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Betrayal Trauma

Betrayal Trauma

The Logic of Forgetting Childhood Abuse

Jennifer J. Freyd

ISBN 9780674068063

Publication date: 02/06/1998

This book lays bare the logic of forgotten abuse. Psychologist Jennifer Freyd's breakthrough theory explaining this phenomenon shows how psychogenic amnesia not only happens but, if the abuse occurred at the hands of a parent or caregiver, is often necessary for survival. Freyd's book will give embattled professionals, beleaguered abuse survivors, and the confused public a new, clear understanding of the lifelong effects and treatment of child abuse.

Praise

  • A century of observation leaves no doubt that some traumatized people develop amnesia for the event and may not recall their experiences. How can we understand this?...Freyd calls attention...to the social context in which the trauma occurs. The relationship between the victim and the perpetrator is central to her theory. "In order to survive in cases of core betrayals (abuse by a trusted caregiver on a dependent victim) some amount of information blockage is required."...In one of the most ingenious and original sections of the book, Freyd puts her hypothesis to the test by reanalyzing data from four recently published studies of adults with histories of childhood sexual abuse. In each case, she finds that those who were abused by close relatives were more likely to have forgotten the abuse...[This book is] a thoughtful and impassioned treatise by a survivor who has transformed her own betrayal trauma into an investigation of the psychology of memory.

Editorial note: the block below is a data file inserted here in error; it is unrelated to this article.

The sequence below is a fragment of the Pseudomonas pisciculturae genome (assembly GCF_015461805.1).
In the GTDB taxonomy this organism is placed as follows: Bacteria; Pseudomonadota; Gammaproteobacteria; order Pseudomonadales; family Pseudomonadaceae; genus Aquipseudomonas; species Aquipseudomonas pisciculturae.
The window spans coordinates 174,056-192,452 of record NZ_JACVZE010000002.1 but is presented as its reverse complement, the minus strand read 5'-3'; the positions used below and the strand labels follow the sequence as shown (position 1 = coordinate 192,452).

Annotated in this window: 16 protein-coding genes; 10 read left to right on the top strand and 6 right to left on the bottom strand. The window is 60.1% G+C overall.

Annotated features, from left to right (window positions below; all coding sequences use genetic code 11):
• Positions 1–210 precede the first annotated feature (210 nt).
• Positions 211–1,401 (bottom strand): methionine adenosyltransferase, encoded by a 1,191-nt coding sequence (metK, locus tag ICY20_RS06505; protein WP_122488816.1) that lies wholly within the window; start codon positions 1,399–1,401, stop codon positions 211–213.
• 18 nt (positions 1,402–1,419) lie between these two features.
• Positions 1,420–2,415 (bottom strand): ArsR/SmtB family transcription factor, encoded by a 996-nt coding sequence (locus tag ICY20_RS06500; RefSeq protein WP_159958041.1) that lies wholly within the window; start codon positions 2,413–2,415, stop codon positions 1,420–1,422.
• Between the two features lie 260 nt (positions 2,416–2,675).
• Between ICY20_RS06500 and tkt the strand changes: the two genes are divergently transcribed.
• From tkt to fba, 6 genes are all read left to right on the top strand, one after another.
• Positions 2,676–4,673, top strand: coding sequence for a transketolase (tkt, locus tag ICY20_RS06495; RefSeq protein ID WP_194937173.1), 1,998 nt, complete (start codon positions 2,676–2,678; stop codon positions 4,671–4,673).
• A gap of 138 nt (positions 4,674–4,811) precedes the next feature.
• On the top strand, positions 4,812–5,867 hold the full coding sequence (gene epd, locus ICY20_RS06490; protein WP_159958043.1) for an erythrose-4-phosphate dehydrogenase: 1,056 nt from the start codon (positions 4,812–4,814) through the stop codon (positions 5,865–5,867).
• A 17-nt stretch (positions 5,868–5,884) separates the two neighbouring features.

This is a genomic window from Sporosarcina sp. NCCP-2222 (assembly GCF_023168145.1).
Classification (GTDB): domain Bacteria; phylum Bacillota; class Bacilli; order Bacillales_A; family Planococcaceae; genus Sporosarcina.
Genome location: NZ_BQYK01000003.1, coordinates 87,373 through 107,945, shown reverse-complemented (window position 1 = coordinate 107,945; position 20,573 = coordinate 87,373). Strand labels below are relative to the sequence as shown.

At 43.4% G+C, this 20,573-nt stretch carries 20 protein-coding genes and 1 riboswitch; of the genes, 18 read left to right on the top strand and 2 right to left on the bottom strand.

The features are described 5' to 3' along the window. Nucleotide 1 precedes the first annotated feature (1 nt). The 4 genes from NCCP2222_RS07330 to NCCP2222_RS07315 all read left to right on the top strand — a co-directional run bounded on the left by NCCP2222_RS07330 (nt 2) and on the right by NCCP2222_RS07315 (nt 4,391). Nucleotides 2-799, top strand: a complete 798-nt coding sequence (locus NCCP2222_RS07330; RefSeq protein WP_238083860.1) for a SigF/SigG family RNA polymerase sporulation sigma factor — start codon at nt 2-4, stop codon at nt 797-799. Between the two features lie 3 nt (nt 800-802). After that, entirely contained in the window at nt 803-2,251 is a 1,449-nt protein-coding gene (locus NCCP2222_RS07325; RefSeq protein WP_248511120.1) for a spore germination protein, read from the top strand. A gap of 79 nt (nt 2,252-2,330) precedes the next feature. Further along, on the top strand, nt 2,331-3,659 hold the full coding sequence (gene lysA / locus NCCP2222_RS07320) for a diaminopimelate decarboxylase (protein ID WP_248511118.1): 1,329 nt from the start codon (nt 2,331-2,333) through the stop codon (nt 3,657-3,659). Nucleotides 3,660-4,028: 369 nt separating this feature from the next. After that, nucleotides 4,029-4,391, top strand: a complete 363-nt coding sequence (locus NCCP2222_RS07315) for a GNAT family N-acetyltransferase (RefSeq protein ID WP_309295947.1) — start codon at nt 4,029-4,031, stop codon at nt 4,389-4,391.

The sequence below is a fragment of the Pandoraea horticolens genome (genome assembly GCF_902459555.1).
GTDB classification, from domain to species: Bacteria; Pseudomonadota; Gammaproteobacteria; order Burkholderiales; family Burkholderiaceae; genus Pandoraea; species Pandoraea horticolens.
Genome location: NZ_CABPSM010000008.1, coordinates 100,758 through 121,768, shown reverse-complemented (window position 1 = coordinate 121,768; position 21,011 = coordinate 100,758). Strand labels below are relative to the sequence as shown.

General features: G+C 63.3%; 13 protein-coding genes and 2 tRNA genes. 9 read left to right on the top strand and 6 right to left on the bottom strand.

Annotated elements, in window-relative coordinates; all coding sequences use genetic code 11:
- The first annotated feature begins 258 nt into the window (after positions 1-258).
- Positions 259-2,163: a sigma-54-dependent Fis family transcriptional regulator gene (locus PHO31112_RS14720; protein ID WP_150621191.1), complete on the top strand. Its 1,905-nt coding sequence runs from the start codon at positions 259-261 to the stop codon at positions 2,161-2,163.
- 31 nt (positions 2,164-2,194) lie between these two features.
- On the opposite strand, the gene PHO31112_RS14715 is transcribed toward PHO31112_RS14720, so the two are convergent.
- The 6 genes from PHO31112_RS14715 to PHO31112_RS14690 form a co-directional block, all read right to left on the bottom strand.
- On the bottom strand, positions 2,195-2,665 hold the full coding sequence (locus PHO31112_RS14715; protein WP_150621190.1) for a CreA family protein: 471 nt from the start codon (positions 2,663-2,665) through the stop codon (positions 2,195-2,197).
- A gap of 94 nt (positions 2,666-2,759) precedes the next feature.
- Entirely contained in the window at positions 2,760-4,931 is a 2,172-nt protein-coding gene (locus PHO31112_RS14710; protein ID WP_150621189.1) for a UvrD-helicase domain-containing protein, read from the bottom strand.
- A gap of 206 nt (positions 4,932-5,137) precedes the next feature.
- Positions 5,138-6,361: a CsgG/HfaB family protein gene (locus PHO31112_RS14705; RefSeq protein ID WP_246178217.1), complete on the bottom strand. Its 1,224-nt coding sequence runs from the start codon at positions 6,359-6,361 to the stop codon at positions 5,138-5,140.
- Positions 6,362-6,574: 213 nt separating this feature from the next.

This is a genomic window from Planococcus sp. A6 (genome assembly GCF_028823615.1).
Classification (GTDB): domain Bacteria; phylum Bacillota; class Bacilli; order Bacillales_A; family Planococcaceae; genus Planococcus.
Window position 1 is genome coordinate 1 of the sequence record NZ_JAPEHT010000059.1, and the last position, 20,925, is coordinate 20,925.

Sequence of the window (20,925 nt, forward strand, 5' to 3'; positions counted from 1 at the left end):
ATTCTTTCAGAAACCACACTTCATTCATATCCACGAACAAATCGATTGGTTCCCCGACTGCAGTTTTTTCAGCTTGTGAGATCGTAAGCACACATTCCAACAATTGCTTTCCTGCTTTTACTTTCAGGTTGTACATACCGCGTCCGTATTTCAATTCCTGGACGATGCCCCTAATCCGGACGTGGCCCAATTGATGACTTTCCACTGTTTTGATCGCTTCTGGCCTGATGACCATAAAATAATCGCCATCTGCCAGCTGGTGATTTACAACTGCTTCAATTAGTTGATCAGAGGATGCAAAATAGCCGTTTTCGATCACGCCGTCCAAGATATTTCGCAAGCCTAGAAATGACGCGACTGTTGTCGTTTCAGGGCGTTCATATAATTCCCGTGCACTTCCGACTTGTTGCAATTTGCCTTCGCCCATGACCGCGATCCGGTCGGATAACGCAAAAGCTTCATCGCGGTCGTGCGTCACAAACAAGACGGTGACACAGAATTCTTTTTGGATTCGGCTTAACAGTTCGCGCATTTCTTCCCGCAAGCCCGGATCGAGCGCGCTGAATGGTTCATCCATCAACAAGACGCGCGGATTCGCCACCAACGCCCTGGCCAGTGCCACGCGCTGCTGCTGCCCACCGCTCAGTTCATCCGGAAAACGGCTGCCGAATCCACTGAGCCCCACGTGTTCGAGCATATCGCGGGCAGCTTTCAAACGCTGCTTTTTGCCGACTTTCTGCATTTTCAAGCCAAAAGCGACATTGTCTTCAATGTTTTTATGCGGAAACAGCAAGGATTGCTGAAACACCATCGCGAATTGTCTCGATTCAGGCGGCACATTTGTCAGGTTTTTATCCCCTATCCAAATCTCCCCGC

—Judith Lewis Herman, American Journal of Psychiatry

Author

  • Jennifer J. Freyd is Professor of Psychology at the University of Oregon.

Book Details

  • 240 pages
  • 5-1/2 x 9-1/4 inches
  • Harvard University Press

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